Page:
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Bubba Wallace wears a Black Lives Matter T-shirt at Atlanta Motor Speedway in Hampton, Georgia, on June 7. Photo: Chris Graythen/Getty Images

NASCAR said in a statement late Sunday that it had launched an "immediate investigation" after a noose was found in Bubba Wallace's garage at Talladega Superspeedway in Lincoln, Alabama.

Why it matters: He's NASCAR's only black driver and helped push for the Confederate flag to be banned from the circuit's events and properties, Axios' Kendall Baker notes. NASCAR vowed to do "everything we can to identify" whomever was responsible and "eliminate them from the sport" following the "heinous act." Wallace said in a statement the "act of racism and hatred leaves me incredibly saddened and serves as a painful reminder of how much further we have to go as a society and how persistent we must be in the fight against racism."

Go deeper: NASCAR says it will ban display of Confederate flag

Go deeper

GOP implosion: Trump threats, payback

Spotted last week on a work van in Evansville, Ind. Photo: Sam Owens/The Evansville Courier & Press via Reuters

The GOP is getting torn apart by a spreading revolt against party leaders for failing to stand up for former President Trump and punish his critics.

Why it matters: Republican leaders suffered a nightmarish two months in Washington. Outside the nation’s capital, it's even worse.

Erica Pandey, author of @Work
3 hours ago - Economy & Business

The limits of Biden's plan to cancel student debt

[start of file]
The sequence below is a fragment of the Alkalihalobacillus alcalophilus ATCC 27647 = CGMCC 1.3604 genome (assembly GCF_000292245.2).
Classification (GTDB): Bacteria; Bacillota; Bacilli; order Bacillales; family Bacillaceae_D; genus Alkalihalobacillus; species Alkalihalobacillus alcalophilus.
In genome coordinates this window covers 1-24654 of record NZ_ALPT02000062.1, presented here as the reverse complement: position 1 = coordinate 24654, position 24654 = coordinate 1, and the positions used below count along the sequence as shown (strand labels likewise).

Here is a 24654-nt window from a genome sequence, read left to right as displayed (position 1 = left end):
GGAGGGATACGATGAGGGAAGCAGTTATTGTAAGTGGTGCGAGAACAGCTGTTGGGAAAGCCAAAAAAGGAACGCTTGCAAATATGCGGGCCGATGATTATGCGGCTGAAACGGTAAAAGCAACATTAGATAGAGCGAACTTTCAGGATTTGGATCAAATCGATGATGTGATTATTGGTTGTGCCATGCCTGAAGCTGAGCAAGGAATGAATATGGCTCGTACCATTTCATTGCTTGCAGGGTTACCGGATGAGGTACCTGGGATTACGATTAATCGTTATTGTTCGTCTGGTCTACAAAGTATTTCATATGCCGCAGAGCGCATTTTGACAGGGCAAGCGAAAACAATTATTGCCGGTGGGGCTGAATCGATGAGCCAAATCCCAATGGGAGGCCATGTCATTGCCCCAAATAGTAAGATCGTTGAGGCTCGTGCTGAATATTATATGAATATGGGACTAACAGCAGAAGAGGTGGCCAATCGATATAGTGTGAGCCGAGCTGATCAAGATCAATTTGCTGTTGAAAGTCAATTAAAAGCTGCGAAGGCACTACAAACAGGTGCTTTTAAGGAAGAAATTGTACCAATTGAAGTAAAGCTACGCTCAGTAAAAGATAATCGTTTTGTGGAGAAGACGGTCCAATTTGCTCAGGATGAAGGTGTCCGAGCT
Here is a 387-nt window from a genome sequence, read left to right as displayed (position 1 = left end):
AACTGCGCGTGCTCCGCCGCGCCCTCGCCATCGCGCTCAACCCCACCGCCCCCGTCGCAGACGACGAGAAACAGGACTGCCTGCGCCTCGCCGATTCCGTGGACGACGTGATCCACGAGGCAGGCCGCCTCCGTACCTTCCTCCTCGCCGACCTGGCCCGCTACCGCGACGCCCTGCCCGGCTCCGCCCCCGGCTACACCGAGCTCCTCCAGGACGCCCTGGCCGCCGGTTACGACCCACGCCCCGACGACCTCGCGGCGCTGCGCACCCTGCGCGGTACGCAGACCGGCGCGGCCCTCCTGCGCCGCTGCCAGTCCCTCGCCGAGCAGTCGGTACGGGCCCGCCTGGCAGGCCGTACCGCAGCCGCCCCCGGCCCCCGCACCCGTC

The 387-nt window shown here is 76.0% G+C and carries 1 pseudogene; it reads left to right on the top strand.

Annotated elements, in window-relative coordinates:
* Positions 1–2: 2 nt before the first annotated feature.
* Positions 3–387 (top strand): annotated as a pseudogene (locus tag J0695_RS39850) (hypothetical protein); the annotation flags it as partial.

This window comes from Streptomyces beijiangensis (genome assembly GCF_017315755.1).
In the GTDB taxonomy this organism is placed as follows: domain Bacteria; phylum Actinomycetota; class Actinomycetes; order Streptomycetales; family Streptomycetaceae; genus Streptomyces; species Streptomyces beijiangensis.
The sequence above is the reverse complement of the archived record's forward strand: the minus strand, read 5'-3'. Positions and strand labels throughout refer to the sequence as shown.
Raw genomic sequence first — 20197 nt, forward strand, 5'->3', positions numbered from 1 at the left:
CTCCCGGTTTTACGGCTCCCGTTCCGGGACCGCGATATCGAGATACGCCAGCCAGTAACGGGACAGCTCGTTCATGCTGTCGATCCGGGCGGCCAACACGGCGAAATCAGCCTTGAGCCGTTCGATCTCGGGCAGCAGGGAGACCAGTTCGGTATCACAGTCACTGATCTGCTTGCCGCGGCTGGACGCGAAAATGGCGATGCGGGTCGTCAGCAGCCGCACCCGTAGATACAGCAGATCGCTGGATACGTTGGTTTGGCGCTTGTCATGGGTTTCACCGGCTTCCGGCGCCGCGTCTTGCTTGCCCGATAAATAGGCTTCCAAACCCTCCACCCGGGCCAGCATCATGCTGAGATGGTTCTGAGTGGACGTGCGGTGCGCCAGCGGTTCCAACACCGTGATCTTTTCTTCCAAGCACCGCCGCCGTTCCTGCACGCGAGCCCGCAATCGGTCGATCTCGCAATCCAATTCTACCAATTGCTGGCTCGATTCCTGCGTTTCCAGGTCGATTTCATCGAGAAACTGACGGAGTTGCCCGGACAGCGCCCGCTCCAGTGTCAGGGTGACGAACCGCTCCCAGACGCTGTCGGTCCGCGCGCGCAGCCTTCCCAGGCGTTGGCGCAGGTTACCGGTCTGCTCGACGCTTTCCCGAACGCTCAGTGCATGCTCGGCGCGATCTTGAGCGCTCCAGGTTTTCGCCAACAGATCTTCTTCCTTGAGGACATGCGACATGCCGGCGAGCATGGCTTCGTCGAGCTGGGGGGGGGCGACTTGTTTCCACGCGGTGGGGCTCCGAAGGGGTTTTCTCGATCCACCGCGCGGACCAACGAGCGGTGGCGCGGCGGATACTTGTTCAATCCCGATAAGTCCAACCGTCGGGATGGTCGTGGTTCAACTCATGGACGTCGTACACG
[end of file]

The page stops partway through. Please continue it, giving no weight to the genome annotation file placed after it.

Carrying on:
Data: New York Fed Consumer Credit Panel/Equifax; Chart: Axios Visuals

There’s a growing consensus among Americans who want President Biden to cancel student debt — but addressing the ballooning debt burden is much more complicated than it seems.

Why it matters: Student debt is stopping millions of Americans from buying homes, buying cars and starting families. And the crisis is rapidly getting worse.

Why made-for-TV moments matter during the pandemic

Photo illustration: Sarah Grillo/Axios. Photos: Erin Schaff-Pool, Biden Inaugural Committee via Getty Images

In a world where most Americans are isolated and forced to laugh, cry and mourn without friends or family by their side, viral moments can offer critical opportunities to unite the country or divide it.

Driving the news: President Biden's inauguration was produced to create several made-for-social viral moments, a tactic similar to what the Democratic National Committee and the Biden campaign pulled off during the Democratic National Convention.